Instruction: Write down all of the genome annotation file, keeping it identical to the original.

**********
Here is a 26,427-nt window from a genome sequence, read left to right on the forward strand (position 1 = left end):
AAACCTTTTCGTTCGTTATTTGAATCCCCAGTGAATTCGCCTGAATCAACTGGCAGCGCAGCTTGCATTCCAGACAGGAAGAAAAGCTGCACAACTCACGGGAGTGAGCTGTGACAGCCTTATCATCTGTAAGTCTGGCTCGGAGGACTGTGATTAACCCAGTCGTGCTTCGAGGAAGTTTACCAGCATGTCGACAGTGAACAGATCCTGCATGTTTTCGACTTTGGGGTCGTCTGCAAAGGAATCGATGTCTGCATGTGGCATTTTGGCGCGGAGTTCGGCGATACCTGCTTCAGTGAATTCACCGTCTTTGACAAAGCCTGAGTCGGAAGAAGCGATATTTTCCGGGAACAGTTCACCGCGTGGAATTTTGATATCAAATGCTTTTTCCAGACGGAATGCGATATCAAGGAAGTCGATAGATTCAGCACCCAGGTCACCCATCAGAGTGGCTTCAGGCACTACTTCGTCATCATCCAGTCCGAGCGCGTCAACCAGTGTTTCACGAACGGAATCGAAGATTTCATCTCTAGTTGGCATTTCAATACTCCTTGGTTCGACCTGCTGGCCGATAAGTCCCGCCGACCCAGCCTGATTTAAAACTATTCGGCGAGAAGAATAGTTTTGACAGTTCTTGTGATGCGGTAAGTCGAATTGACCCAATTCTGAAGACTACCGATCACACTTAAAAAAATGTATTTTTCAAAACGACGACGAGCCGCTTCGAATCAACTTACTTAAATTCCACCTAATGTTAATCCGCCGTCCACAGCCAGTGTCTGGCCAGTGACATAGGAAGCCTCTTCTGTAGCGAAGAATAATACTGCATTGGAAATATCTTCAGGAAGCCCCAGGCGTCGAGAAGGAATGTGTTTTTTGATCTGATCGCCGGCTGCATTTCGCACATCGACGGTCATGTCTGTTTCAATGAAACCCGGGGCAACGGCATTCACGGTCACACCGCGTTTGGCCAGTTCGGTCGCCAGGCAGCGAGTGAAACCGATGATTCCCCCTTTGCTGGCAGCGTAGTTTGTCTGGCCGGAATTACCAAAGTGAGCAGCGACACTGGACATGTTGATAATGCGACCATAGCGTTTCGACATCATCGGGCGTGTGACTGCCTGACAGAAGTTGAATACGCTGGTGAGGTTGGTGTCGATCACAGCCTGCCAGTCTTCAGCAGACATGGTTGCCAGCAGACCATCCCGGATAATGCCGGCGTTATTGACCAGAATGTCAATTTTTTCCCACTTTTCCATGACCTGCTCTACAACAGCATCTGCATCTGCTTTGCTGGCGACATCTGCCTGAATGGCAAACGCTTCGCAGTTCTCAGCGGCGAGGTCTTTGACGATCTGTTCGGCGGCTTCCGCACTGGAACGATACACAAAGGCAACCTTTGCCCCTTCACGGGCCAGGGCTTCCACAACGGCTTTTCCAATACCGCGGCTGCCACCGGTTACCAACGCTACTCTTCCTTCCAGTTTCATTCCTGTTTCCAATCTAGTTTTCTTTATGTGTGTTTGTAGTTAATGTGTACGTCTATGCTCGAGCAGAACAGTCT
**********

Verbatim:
Here is a 26,427-nt window from a genome sequence, read left to right on the forward strand (position 1 = left end):
AAACCTTTTCGTTCGTTATTTGAATCCCCAGTGAATTCGCCTGAATCAACTGGCAGCGCAGCTTGCATTCCAGACAGGAAGAAAAGCTGCACAACTCACGGGAGTGAGCTGTGACAGCCTTATCATCTGTAAGTCTGGCTCGGAGGACTGTGATTAACCCAGTCGTGCTTCGAGGAAGTTTACCAGCATGTCGACAGTGAACAGATCCTGCATGTTTTCGACTTTGGGGTCGTCTGCAAAGGAATCGATGTCTGCATGTGGCATTTTGGCGCGGAGTTCGGCGATACCTGCTTCAGTGAATTCACCGTCTTTGACAAAGCCTGAGTCGGAAGAAGCGATATTTTCCGGGAACAGTTCACCGCGTGGAATTTTGATATCAAATGCTTTTTCCAGACGGAATGCGATATCAAGGAAGTCGATAGATTCAGCACCCAGGTCACCCATCAGAGTGGCTTCAGGCACTACTTCGTCATCATCCAGTCCGAGCGCGTCAACCAGTGTTTCACGAACGGAATCGAAGATTTCATCTCTAGTTGGCATTTCAATACTCCTTGGTTCGACCTGCTGGCCGATAAGTCCCGCCGACCCAGCCTGATTTAAAACTATTCGGCGAGAAGAATAGTTTTGACAGTTCTTGTGATGCGGTAAGTCGAATTGACCCAATTCTGAAGACTACCGATCACACTTAAAAAAATGTATTTTTCAAAACGACGACGAGCCGCTTCGAATCAACTTACTTAAATTCCACCTAATGTTAATCCGCCGTCCACAGCCAGTGTCTGGCCAGTGACATAGGAAGCCTCTTCTGTAGCGAAGAATAATACTGCATTGGAAATATCTTCAGGAAGCCCCAGGCGTCGAGAAGGAATGTGTTTTTTGATCTGATCGCCGGCTGCATTTCGCACATCGACGGTCATGTCTGTTTCAATGAAACCCGGGGCAACGGCATTCACGGTCACACCGCGTTTGGCCAGTTCGGTCGCCAGGCAGCGAGTGAAACCGATGATTCCCCCTTTGCTGGCAGCGTAGTTTGTCTGGCCGGAATTACCAAAGTGAGCAGCGACACTGGACATGTTGATAATGCGACCATAGCGTTTCGACATCATCGGGCGTGTGACTGCCTGACAGAAGTTGAATACGCTGGTGAGGTTGGTGTCGATCACAGCCTGCCAGTCTTCAGCAGACATGGTTGCCAGCAGACCATCCCGGATAATGCCGGCGTTATTGACCAGAATGTCAATTTTTTCCCACTTTTCCATGACCTGCTCTACAACAGCATCTGCATCTGCTTTGCTGGCGACATCTGCCTGAATGGCAAACGCTTCGCAGTTCTCAGCGGCGAGGTCTTTGACGATCTGTTCGGCGGCTTCCGCACTGGAACGATACACAAAGGCAACCTTTGCCCCTTCACGGGCCAGGGCTTCCACAACGGCTTTTCCAATACCGCGGCTGCCACCGGTTACCAACGCTACTCTTCCTTCCAGTTTCATTCCTGTTTCCAATCTAGTTTTCTTTATGTGTGTTTGTAGTTAATGTGTACGTCTATGCTCGAGCAGAACAGTCT